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Mapping and Assessing Seasonal CO2 Flux from Dissolution of Alpine Carbonates

Robbins, Michael 1; Evans, Kevin 1
1 Geology, Missouri State University, Springfield, MO.

Concerns about global climate change have focused on increasing levels of atmospheric CO2 in relation to the carbon budget. Natural components of the carbon cycle such as tectonic uplift and weathering of silicates and carbonates are thought to be an important component of this system, but they are only partly understood. Many of the underpinnings of the carbon cycle need re-evaluation. For example, the deposition, precipitation, and cementation of carbonates produce reservoirs of CO2. These sources can be transported while equilibrating. The interactions stabilize the CO2 creating a sink in aqueous media. This counterbalances the weathering and dissolution of carbonates releasing atmospheric CO2. Many variables, such as soil microbes and CO2 uptake by plants mediate the exchange between CO2 sinks and the atmosphere, but in alpine and high-latitude settings, where carbonate lithosomes may be exposed, weathering carbonates interact directly with the atmosphere. Carbon dioxide outgassing and surface exposures are measurable components in these settings, but the contribution is seasonal due to snow and ice cover. Seasonal changes bring variations in aqueous solutions. With mixing of waters and transport a range of CO2 concentrations will create carbonate interactions that have yet to be identified and measured. Massive carbonate lithosomes exposed above treeline in the Canadian Rockies provide a remarkable opportunity to calculate surface area of terrestrial and atmospheric interactions. The underlying bedrock allows stabilization of carbon ions from the cations weathered from the siliclastic igneous rock. The final CO2 concentrations within high altitude carbonate systems should be greatly variable because of the seasonal change, measuring this change is the next step. The Canadian Rockies are a specific case, producing more detailed carbon interaction data will expand our understanding of the processes within global carbon interactions.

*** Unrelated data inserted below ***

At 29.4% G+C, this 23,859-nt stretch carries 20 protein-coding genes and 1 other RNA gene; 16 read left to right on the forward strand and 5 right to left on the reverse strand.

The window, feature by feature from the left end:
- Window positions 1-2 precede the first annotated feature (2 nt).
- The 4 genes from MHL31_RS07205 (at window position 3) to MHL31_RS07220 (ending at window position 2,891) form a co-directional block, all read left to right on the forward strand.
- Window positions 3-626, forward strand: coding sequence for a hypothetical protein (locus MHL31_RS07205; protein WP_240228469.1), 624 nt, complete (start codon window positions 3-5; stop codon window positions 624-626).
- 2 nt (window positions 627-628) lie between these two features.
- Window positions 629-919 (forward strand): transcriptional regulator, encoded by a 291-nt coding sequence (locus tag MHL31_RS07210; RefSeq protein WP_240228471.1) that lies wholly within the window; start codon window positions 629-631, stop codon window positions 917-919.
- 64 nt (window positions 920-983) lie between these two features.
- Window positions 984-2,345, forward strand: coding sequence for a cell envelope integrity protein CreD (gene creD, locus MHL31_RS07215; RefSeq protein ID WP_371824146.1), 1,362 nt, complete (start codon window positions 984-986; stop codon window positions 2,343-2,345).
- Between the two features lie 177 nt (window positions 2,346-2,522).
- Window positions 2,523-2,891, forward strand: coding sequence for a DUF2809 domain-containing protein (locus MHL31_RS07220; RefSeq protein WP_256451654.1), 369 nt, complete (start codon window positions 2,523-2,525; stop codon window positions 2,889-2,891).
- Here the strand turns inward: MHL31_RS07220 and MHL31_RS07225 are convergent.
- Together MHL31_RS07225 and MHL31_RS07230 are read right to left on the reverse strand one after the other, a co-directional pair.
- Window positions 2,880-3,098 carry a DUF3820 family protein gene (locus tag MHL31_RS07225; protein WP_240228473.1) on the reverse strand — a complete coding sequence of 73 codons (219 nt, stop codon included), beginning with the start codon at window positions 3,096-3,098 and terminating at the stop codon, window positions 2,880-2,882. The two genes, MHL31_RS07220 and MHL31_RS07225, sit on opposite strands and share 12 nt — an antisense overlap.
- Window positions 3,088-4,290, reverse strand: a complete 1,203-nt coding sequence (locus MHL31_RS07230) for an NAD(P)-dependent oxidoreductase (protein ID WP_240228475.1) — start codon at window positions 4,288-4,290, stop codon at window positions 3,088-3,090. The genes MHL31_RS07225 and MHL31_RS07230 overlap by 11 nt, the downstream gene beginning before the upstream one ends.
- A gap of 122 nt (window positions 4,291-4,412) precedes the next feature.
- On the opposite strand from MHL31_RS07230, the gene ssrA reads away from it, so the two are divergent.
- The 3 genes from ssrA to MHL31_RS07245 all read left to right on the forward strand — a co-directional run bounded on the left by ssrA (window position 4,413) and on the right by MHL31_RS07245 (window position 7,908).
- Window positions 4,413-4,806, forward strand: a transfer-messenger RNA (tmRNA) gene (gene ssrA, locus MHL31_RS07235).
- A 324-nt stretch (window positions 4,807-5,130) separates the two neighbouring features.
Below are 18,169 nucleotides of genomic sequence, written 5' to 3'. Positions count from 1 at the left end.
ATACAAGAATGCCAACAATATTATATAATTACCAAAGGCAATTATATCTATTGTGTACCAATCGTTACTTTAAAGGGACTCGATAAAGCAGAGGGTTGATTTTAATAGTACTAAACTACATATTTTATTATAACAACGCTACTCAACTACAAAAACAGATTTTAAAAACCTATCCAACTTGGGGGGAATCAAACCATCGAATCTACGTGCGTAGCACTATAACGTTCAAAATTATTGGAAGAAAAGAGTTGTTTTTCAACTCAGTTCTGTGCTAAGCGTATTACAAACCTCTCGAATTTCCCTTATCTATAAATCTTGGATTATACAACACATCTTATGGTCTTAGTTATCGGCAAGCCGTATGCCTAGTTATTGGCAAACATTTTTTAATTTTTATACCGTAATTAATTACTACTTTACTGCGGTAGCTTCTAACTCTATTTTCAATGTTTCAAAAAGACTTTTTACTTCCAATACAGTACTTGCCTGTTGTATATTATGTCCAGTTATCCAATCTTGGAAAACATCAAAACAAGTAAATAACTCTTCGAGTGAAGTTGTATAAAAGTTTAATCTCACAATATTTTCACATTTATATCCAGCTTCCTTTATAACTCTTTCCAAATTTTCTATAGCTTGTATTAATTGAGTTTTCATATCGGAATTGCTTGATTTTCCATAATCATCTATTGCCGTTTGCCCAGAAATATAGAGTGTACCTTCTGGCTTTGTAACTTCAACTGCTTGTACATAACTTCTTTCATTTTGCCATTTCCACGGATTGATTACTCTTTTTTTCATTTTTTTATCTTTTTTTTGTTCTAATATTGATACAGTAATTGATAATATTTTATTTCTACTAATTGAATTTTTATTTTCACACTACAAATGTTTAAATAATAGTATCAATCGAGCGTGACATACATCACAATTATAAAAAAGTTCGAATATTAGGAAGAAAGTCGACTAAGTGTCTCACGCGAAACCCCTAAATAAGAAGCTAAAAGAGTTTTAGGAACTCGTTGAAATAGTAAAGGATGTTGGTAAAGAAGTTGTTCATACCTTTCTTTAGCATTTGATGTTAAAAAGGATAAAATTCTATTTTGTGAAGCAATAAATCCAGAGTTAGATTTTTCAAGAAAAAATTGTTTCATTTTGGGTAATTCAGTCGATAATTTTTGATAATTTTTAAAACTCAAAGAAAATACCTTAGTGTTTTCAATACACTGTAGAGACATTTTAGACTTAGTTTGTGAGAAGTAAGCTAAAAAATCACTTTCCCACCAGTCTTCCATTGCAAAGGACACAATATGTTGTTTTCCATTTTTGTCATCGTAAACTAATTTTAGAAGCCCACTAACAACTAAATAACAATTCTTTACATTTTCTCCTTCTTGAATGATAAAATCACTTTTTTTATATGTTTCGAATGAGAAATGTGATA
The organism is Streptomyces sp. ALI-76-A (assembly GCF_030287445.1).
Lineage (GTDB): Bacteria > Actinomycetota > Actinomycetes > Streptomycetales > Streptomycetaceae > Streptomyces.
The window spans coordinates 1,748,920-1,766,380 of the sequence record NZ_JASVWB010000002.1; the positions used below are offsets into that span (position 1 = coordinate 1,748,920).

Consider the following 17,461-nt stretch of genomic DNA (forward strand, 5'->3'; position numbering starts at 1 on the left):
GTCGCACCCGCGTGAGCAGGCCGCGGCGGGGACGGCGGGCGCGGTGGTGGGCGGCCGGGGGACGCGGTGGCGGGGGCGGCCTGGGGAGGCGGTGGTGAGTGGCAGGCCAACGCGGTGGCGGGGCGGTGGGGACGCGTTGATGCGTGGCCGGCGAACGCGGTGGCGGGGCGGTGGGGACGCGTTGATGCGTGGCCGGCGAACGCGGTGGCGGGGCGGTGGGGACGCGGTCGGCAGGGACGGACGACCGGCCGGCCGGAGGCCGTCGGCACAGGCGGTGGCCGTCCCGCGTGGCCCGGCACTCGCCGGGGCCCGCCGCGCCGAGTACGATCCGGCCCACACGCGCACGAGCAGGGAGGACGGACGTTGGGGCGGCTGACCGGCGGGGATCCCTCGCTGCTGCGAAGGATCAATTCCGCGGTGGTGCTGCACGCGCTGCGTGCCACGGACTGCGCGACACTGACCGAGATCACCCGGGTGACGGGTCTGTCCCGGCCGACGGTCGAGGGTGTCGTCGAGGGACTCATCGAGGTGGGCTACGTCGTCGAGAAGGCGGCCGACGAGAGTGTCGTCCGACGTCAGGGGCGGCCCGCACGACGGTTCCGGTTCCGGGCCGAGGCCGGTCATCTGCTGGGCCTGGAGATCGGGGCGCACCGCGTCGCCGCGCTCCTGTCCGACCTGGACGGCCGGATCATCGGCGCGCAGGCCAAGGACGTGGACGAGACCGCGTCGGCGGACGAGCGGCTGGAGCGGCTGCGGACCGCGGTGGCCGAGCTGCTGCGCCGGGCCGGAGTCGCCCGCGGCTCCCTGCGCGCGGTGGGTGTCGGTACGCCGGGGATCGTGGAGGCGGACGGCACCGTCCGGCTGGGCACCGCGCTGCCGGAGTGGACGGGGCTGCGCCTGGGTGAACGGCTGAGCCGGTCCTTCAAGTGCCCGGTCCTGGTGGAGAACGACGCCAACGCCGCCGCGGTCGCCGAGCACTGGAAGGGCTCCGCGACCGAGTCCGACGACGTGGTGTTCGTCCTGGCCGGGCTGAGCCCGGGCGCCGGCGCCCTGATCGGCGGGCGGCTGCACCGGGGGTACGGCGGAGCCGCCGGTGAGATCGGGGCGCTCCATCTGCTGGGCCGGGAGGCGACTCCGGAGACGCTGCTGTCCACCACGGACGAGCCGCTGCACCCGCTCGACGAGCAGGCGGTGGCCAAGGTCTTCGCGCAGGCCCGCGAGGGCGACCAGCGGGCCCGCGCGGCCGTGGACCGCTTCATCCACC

AAPG Search and Discovery Article #90090©2009 AAPG Annual Convention and Exhibition, Denver, Colorado, June 7-10, 2009